PAW TIP#01 Big Prague galleries open the season

Prague’s major galleries launch their exhibition season for 2024 . You can go to DOX to find your own Kafka, at the end of February you can visit the Ukrainian Artist exhibition at the Rudolfinum, and in March you can plan a visit to the exhibition from the collection of the Museum of Contemporary Art in Skopje at the Trade Fair Palace NGP. In April, you can head to @evakotatkova exhibition at the Venice Biennale.


The KAFKAesque exhibition at the DOX Contemporary Art Centre brings a reflection of Kafka’s work and poetics in contemporary art. It does not offer a historical view of the writer’s work, but a view that reflects our contemporary situation with all its complexities and ambiguities. This is reflected in the works of more than thirty internationally renowned artists that are on display in the exhibition. At the exhibition you will delve into the concept of “Kafkaesque”, get to know the works of Kafkaesque professionals and amateurs, the curators invite you to visit the exhibition. For decades, attempts to understand Kafka’s literary works and his life have presented an intellectualand often emotional challenge to scholars and readers alike, and have been the subject of much interpretation. Every age has had a need to comment on Franz Kafka and his work, and today is no different. Everyone has their Kafka. You can revise or enrich your view of his work until 22 September 2023.



Symbolically, from 29 February 2024, the Rudolfinum Gallery will host a solo exhibition of Zhanna Kadyrova, the Ukrainian artist whose world changed on 24 February 2022. The country is ravaged by war, Ukrainians have become refugees in their own homeland, many have gone abroad. Unexpectedly, Zhanna Kadyrova’s reality has also changed. She, too, became a refugee and her artistic work in its previous form lost its meaning. Faced with a sense of futility, she finds refuge in Berezov, a small village in the Carpathian Mountains, and seeks answers to her questions. How can she be an artist when her homeland has been brutally invaded? What is her role? How can she help? For Kadyrova, the only way out of this situation is to talk about life, culture and war in today’s Ukraine.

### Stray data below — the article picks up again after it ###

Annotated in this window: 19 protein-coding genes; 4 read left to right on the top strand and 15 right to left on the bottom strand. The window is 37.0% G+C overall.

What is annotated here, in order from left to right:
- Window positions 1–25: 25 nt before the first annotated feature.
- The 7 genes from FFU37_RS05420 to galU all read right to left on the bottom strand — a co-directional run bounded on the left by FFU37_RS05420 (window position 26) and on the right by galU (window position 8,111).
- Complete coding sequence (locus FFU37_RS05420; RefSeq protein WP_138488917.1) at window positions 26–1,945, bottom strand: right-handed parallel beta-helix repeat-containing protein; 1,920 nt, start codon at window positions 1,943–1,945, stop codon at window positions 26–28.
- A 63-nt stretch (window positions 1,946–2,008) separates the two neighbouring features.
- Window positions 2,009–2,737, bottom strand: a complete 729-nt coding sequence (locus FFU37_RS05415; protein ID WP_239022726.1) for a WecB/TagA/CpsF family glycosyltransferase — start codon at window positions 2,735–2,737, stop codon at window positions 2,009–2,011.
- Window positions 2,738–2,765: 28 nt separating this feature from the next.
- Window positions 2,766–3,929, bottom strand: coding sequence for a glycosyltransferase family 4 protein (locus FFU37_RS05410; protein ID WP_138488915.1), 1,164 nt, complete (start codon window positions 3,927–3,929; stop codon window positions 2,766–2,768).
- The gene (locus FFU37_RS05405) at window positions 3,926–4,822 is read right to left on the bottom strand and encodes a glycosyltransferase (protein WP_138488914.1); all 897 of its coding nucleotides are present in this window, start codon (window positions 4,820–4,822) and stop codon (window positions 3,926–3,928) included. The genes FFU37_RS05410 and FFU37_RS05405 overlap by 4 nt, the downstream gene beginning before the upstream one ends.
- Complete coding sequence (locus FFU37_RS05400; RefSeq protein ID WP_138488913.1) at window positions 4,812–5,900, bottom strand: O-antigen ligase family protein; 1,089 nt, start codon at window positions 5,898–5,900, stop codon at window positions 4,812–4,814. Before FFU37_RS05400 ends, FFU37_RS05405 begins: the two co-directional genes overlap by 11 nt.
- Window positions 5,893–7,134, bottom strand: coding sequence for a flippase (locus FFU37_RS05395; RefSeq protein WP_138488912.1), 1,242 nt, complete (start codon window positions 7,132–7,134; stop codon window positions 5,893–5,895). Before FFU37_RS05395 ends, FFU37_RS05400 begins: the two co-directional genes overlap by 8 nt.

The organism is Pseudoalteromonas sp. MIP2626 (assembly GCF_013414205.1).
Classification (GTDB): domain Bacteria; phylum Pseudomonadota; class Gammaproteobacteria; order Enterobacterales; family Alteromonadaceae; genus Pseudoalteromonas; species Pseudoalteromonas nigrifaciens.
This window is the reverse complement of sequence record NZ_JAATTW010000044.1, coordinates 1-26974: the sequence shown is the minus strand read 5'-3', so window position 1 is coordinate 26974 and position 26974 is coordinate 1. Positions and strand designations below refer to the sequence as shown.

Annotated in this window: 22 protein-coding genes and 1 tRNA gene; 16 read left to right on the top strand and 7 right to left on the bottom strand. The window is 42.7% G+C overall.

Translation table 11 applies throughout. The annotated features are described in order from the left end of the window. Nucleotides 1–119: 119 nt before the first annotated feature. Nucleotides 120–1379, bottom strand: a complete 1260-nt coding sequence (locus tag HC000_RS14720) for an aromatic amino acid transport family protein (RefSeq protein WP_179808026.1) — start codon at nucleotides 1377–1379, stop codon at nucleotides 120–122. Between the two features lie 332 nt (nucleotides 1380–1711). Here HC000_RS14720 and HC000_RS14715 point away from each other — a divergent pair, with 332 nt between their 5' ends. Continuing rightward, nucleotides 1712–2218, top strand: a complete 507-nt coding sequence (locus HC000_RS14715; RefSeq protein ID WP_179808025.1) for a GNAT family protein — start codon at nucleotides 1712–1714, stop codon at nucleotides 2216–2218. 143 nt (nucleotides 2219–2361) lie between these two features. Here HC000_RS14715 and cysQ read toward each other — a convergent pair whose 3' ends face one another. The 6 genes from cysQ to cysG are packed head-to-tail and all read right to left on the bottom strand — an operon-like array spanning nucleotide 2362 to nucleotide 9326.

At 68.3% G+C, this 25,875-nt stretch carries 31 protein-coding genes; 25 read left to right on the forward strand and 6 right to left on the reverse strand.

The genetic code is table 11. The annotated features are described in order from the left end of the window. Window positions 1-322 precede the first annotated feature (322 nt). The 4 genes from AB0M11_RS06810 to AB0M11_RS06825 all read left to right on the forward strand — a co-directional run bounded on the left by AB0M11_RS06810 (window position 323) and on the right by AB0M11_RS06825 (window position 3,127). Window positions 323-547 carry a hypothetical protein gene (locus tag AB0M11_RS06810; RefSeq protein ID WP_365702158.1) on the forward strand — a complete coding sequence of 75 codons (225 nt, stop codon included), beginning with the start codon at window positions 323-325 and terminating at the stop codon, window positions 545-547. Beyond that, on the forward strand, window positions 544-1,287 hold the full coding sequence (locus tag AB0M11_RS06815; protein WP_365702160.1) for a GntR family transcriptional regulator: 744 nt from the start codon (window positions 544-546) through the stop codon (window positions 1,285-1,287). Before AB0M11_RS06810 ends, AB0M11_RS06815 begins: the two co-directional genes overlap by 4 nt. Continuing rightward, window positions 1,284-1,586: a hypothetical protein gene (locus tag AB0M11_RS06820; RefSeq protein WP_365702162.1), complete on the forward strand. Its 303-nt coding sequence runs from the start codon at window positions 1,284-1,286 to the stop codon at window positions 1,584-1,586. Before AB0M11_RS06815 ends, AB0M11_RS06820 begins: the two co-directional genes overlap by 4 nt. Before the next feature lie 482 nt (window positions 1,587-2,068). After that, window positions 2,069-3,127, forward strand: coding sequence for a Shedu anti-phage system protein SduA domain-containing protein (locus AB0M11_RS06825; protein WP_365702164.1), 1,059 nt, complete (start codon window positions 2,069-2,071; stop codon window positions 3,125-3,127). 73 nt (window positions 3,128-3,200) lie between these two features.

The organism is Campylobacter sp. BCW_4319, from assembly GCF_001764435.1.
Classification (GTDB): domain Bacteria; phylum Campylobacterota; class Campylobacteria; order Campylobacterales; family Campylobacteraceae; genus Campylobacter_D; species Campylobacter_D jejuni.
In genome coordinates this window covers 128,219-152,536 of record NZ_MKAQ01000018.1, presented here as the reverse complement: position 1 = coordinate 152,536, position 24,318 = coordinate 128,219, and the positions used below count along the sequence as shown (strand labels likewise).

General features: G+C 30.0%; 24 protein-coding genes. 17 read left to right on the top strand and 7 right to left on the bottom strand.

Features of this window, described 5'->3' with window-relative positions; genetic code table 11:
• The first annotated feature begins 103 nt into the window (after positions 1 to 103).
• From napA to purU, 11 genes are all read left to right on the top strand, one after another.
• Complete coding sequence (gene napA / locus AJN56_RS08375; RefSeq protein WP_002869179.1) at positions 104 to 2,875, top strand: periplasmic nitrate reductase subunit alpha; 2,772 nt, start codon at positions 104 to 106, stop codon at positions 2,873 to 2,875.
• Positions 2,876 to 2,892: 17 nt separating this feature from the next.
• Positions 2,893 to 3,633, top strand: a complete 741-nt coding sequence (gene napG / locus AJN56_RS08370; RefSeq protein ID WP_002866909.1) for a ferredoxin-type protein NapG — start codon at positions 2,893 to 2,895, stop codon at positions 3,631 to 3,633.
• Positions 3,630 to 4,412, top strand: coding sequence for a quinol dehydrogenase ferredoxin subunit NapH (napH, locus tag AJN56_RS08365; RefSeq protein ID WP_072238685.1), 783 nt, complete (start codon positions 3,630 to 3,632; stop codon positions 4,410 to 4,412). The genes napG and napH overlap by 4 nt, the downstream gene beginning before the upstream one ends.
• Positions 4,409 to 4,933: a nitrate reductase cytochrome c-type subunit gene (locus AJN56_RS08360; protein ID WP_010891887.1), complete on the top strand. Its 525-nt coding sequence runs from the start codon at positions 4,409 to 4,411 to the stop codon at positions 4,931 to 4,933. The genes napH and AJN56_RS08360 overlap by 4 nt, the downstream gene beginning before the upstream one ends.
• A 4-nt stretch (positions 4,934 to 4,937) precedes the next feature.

In the coming years, the dramaturgy will focus on the themes of solidarity, Czech art in exile, the representation of women in art history and the environmental crisis. In 2024, visitors can look forward to the group exhibition No Feeling Lasts Forever. Solidarity Collection in Skopje. It will open in March at the Trade Fair Palace. Drawing on the unique collection of the Museum of Contemporary Art in Skopje, it reflects on the aid given to the city after the 1963 earthquake and provides a glimpse into the history of post-war modern art. From mid-May onwards, viewers can enjoy Michelangelo and works by other masters at the Wallenstein Riding School.